Colorado’s Marijuana Enforcement Division released emergency rules regarding marijuana infused products. The industry will now need to delineate edibles into 10mg THC sections for ease of consumption and understanding of potency.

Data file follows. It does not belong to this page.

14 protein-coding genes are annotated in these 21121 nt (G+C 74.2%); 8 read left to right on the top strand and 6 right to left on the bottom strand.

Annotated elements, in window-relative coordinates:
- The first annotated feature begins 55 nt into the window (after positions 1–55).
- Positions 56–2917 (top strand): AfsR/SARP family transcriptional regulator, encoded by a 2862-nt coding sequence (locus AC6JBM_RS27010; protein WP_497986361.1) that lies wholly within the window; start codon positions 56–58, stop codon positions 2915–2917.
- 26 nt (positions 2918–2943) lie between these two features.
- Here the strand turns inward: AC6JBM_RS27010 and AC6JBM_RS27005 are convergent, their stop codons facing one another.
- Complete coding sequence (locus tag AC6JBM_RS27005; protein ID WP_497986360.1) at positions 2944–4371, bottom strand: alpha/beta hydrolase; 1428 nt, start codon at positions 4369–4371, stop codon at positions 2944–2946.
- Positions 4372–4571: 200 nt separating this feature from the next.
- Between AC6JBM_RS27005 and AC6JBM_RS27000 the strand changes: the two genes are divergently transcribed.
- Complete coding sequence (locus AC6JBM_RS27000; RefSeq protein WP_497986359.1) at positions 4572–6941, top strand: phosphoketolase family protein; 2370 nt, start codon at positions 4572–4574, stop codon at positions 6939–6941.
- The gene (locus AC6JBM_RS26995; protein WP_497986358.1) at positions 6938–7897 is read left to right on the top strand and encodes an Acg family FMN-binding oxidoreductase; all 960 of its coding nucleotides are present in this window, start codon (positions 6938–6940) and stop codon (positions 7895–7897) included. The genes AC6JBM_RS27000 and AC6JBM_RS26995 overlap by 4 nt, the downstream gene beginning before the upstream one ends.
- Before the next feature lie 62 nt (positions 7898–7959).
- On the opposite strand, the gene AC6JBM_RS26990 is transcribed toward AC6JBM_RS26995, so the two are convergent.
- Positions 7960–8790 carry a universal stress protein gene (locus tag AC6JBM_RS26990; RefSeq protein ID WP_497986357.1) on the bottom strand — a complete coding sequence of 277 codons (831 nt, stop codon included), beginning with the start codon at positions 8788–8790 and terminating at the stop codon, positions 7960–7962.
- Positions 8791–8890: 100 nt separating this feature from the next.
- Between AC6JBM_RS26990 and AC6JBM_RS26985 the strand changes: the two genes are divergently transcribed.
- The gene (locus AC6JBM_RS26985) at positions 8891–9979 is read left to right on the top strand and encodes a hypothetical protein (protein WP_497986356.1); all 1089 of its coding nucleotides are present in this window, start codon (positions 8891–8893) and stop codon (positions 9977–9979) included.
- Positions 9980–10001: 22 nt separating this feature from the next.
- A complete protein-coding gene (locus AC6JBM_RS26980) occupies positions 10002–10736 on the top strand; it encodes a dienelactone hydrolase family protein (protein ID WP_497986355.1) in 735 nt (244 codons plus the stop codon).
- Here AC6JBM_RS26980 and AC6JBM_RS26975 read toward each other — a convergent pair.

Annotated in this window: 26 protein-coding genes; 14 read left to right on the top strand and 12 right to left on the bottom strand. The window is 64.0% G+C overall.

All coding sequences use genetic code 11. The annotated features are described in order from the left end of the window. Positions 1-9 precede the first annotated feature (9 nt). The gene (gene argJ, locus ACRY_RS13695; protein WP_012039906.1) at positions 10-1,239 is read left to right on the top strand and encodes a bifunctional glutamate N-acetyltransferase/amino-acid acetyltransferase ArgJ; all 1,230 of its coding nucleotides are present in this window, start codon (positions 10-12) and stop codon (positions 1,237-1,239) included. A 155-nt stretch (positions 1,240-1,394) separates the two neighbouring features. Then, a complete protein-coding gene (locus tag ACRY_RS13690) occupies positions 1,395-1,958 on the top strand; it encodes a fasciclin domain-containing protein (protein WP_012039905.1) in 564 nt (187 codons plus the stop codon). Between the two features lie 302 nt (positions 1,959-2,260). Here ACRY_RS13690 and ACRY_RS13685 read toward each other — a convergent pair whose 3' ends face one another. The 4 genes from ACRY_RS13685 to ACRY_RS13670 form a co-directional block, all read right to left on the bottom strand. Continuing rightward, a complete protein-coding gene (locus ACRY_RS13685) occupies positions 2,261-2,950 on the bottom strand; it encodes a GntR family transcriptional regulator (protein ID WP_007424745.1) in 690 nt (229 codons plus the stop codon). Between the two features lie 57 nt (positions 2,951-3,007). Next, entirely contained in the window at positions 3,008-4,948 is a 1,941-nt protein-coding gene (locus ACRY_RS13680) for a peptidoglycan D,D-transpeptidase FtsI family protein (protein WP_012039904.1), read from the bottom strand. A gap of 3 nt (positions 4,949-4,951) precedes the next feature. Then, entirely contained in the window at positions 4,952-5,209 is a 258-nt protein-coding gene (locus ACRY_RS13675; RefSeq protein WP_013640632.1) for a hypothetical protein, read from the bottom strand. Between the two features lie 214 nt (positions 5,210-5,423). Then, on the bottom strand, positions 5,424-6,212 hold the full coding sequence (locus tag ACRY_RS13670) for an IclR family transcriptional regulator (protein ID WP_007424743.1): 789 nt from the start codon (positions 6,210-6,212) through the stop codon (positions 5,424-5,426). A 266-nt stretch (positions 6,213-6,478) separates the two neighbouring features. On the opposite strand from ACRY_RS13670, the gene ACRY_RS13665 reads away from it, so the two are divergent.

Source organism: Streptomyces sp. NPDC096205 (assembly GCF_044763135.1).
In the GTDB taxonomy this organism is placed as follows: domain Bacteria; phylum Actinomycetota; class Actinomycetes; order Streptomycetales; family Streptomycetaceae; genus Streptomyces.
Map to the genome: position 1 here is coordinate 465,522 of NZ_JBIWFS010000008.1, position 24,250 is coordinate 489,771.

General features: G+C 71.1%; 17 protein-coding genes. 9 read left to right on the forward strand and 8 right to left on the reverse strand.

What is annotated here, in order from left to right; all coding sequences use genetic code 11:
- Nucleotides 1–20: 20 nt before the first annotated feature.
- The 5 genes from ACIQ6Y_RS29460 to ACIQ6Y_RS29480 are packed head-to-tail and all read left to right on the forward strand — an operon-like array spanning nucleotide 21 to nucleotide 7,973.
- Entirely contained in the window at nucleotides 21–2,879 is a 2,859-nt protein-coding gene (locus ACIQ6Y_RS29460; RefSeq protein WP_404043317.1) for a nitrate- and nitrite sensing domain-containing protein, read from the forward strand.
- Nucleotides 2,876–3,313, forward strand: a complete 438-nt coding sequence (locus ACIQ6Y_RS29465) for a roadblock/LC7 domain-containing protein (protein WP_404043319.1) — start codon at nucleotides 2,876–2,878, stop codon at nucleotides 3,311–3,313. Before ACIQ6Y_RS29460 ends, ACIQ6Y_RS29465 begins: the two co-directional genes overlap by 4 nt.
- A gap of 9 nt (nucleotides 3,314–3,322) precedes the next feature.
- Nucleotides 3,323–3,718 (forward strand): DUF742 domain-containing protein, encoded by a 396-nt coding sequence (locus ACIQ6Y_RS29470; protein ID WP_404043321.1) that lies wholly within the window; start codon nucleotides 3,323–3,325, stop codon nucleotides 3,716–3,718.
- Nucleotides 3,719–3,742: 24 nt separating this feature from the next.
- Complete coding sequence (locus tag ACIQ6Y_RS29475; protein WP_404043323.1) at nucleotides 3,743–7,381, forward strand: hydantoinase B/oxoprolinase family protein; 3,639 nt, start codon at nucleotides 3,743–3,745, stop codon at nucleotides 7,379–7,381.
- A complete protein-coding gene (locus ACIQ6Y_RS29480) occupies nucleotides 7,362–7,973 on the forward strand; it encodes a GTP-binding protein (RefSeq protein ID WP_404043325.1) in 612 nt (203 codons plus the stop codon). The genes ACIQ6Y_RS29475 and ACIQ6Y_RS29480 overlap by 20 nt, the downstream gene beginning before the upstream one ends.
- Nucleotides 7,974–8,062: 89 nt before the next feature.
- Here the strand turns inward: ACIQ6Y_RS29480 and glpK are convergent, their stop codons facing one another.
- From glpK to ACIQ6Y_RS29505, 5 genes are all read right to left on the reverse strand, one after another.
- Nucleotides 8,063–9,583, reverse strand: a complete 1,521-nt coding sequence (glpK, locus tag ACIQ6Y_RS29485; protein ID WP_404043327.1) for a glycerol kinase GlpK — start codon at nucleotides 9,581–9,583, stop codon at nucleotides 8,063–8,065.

One of the more common criticisms of Colorado’s marijuana legalization has been edibles, or pot-infused food, that make their way into children’s hands. Edible manufacturers and supporters of stricter regulations met Friday to discuss ways to better label and package the items, which appeal to minors because of their appearance that’s similar to candy, cookies and other treats. “As a manufacturer, whatever we end up deciding to do here, I will go back to the kitchen and say, ‘Guess what guys. We are doing it this way now.’ But we have to be careful about what that is, to make it practical for every manufacturer,” Julie Dooley, an edible manufacturer said. The state’s Marijuana Enforcement Division brought together about 20 people from different sectors of the pot industry, including doctors, law enforcement and producers, to discuss solutions that must fit new legislation requiring opaque and child-resistant packaging. “We bring experts in their own areas that can represent other stake holders,” Lewis Koski, the director of the Marijuana Enforcement Division, said. The group talked about the possibility of stamping, molding, marking or shaping products in a certain manner or with a universal symbol to make pot products stand out. But Dooley said it wouldn’t work for every product, noting that some ideas raised — like coloring food a certain way — wouldn’t deter kids from consuming. Gina Carbone of SMART Colorado, a group that protects children from marijuana consumption, says pot sellers are benefiting from legal edibles so they need to make sure they’re complying. “The fact that these manufacturers have the opportunity to make these foods and sell them and get license to sell them is a huge opportunity in itself,” she said. “So to take that extra step to ensure that this food is marked and is identifiable, I don’t think is unreasonable.”